Finding Transcriptional Enhancers

Kushal Suryamohan, Graduate Student, University at Buffalo, Buffalo, New York USA
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In a recent issue of BioTechniques, Voutev et al. (2016) describe a fast, efficient, and effective method for the in vivo identification of transcriptional enhancers using transgenic reporter genes.

Enhancer discovery is a critical aspect of functional genomics studies that seek to elucidate the role of noncoding sequences in regulating gene expression. While genome-scale enhancer detection using high-throughput next generation sequencing-based methods is now feasible in model organisms such as Drosophila melanogaster, these methods are as yet not tractable to studying a large number of non-model or emerging model insects. Furthermore, these methods cannot be used to screen genomic regions for patterned regulatory activity during development.

File:Gene enhancer.svgThe solution adopted by Voutev et al. uses ~20 kb sized clones from the CHORI-322 genomic libraries that cover the entire Drosophila genome (created by Venken et al., 2009) and contain both a screenable marker (mini-white+) and a phiC31 attB site to create reporter constructs for testing in transgenic Drosophila.

The elegance of this method lies in the creation of reporter constructs by simply linearizing each clone of interest using a clone-specific unique restriction enzyme. Then a reporter cassette consisting of a synthetic minimal promoter driving tdTomato expression and a 3′ SV40 terminator PCR product can be introduced using Gibson assembly PCR without the need for any intermediate cloning steps.

Fluorescent Proteins. Image Credit: doi 10.1039/B904023D

As a proof of concept, three lines of transgenic flies carrying reporter constructs covering ~60 kb of the D. melanogaster teashirt (tsh) were analyzed for expression in larval imaginal discs, whole embryos, and the larval nervous system with each of them driving reporter gene expression in one or more developmental stages thus identifying multiple regulatory regions.

The attractiveness of this technique lies in its easy applicability to a host of different nonmodel insects with sequenced genomes.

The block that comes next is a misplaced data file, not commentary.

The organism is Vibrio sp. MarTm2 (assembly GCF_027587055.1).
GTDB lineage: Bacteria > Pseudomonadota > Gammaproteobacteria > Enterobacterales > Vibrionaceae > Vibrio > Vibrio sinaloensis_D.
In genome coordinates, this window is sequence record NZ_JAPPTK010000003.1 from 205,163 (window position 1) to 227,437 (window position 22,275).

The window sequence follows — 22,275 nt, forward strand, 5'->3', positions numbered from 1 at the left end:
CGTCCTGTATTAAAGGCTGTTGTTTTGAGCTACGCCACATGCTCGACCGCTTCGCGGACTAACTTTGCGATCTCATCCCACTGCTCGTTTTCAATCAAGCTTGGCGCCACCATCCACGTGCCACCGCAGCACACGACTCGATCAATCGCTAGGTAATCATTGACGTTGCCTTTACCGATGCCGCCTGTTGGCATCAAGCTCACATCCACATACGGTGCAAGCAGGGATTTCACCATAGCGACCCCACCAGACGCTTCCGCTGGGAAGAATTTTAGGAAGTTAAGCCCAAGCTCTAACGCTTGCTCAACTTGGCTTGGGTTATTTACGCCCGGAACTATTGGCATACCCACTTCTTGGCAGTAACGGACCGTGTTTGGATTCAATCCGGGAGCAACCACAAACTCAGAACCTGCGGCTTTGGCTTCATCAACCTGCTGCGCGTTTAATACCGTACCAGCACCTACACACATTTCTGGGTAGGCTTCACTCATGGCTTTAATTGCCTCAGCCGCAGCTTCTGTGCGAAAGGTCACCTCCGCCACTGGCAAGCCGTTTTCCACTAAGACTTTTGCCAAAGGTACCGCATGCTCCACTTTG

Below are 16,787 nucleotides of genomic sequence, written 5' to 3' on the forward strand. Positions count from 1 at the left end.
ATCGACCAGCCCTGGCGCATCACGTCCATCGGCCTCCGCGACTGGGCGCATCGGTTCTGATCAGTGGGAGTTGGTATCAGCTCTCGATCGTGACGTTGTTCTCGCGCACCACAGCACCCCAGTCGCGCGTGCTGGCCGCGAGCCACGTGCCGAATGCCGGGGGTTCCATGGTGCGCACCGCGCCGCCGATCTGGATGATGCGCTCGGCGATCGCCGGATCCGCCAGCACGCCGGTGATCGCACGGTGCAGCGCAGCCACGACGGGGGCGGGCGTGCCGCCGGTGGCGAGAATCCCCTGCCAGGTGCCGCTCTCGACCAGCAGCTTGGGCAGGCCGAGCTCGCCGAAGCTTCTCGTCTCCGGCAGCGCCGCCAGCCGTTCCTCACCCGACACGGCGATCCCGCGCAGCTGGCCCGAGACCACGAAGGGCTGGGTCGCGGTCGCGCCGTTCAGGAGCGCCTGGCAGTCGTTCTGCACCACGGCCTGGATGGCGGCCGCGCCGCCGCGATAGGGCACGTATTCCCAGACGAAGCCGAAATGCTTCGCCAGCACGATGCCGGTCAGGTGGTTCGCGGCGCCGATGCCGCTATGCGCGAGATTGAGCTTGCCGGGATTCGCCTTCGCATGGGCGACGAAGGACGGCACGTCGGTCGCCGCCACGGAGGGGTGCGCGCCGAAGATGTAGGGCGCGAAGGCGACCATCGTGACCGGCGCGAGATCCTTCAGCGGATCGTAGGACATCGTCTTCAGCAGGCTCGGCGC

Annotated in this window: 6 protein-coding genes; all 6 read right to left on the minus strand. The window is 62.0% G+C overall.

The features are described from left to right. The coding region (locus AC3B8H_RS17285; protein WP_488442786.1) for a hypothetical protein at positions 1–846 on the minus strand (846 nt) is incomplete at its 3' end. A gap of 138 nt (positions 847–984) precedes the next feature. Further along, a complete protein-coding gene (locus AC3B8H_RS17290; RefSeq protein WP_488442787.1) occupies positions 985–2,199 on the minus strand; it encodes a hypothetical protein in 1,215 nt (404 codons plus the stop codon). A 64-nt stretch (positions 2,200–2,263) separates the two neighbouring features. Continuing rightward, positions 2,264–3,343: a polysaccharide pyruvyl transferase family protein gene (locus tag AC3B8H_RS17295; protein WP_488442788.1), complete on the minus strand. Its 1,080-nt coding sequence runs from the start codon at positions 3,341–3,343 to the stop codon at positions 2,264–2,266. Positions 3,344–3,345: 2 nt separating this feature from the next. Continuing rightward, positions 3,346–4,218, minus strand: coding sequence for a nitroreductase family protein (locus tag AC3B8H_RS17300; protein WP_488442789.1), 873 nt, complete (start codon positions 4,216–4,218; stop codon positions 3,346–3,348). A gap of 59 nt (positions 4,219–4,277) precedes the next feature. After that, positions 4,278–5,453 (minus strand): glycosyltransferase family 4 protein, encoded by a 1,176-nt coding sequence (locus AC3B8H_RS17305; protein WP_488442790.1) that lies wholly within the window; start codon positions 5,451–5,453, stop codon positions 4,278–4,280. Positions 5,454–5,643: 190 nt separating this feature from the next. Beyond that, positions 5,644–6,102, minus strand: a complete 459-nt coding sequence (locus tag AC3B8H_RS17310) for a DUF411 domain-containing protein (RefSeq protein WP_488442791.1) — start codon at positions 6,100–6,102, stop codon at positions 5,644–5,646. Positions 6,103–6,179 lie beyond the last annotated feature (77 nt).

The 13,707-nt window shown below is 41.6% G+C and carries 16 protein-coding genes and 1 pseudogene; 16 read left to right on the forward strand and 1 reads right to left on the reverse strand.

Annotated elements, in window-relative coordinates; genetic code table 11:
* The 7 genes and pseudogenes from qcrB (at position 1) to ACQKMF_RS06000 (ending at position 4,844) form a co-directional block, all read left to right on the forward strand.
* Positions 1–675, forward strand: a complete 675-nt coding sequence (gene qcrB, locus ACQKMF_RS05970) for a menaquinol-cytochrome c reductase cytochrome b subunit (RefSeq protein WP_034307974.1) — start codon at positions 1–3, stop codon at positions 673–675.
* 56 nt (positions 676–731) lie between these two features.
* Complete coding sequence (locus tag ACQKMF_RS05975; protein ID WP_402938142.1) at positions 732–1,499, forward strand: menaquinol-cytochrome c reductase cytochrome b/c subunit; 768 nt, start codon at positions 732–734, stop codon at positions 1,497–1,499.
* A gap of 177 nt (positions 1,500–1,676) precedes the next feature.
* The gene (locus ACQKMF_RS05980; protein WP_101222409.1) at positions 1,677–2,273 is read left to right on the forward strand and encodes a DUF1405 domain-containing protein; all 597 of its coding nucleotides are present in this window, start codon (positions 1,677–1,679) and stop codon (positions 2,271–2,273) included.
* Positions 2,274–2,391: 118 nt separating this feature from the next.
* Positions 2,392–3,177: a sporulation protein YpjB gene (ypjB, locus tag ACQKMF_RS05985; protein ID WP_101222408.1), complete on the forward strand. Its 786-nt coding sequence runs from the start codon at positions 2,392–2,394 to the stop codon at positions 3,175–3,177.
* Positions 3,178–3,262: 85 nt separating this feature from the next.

A simple model of enhancer activity. Image credit https://cellularphysiology.wikispaces.com/

However, a limitation of this approach is the requirement of genomic libraries in any sequenced species in order to test regions of interest for regulatory activity. Furthermore, the sizes of these libraries need to be relatively small (~20 kb) for efficient integration into the genome using the phiC31 integrase system.

The investment required to generate such libraries is estimably large and could pose a signficant hurdle for use of such an application.

Another caveat is that positive clones need to be further characterized to identify the minimal enhancer fragment(s).

This method also does not inform us of the presence of multiple enhancers in a clone that is being tested.

Nevertheless, for those species where this method is feasible, complementing this assay with computational enhancer discovery methods and/or epigenetic/chromatin profiling methods to zero in on the minimal regulatory regions will greatly aid in the rapid identification and annotation of these critical components of the transcriptional machinery.

The power of this technique can be elevated by the maturation of transgenic technology in nonmodel insects allowing researchers to test in the native species rather than the widely accepted practice of testing in a heterologous context in D. melanogaster.

Voutev, R.  and  Mann, R. S. (2016). Streamlined scanning for enhancer elements in Drosophila melanogaster
BioTechniques, Vol. 60, No. 3,  pp. 141–144

 

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